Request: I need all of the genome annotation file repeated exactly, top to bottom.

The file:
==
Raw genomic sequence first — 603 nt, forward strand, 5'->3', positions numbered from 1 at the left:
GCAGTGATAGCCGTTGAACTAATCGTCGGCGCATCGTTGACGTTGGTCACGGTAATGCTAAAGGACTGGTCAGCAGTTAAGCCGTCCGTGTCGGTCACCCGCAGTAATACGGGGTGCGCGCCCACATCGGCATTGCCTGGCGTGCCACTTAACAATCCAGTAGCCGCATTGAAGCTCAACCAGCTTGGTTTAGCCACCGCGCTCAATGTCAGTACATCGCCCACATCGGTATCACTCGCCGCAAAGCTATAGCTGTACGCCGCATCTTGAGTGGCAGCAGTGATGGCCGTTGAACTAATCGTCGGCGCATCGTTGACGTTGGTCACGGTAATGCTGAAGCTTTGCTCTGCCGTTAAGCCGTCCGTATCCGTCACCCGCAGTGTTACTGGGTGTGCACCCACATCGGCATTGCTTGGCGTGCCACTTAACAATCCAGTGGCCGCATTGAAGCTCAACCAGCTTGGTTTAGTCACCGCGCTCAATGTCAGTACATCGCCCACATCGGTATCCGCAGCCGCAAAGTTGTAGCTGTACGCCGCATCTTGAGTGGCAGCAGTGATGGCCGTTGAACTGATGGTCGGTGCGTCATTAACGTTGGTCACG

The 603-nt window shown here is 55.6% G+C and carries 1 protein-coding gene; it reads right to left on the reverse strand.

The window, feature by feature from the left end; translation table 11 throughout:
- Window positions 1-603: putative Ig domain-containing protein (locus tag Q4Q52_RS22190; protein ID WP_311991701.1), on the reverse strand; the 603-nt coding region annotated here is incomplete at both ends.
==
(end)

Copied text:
Raw genomic sequence first — 603 nt, forward strand, 5'->3', positions numbered from 1 at the left:
GCAGTGATAGCCGTTGAACTAATCGTCGGCGCATCGTTGACGTTGGTCACGGTAATGCTAAAGGACTGGTCAGCAGTTAAGCCGTCCGTGTCGGTCACCCGCAGTAATACGGGGTGCGCGCCCACATCGGCATTGCCTGGCGTGCCACTTAACAATCCAGTAGCCGCATTGAAGCTCAACCAGCTTGGTTTAGCCACCGCGCTCAATGTCAGTACATCGCCCACATCGGTATCACTCGCCGCAAAGCTATAGCTGTACGCCGCATCTTGAGTGGCAGCAGTGATGGCCGTTGAACTAATCGTCGGCGCATCGTTGACGTTGGTCACGGTAATGCTGAAGCTTTGCTCTGCCGTTAAGCCGTCCGTATCCGTCACCCGCAGTGTTACTGGGTGTGCACCCACATCGGCATTGCTTGGCGTGCCACTTAACAATCCAGTGGCCGCATTGAAGCTCAACCAGCTTGGTTTAGTCACCGCGCTCAATGTCAGTACATCGCCCACATCGGTATCCGCAGCCGCAAAGTTGTAGCTGTACGCCGCATCTTGAGTGGCAGCAGTGATGGCCGTTGAACTGATGGTCGGTGCGTCATTAACGTTGGTCACG

The 603-nt window shown here is 55.6% G+C and carries 1 protein-coding gene; it reads right to left on the reverse strand.

The window, feature by feature from the left end; translation table 11 throughout:
- Window positions 1-603: putative Ig domain-containing protein (locus tag Q4Q52_RS22190; protein ID WP_311991701.1), on the reverse strand; the 603-nt coding region annotated here is incomplete at both ends.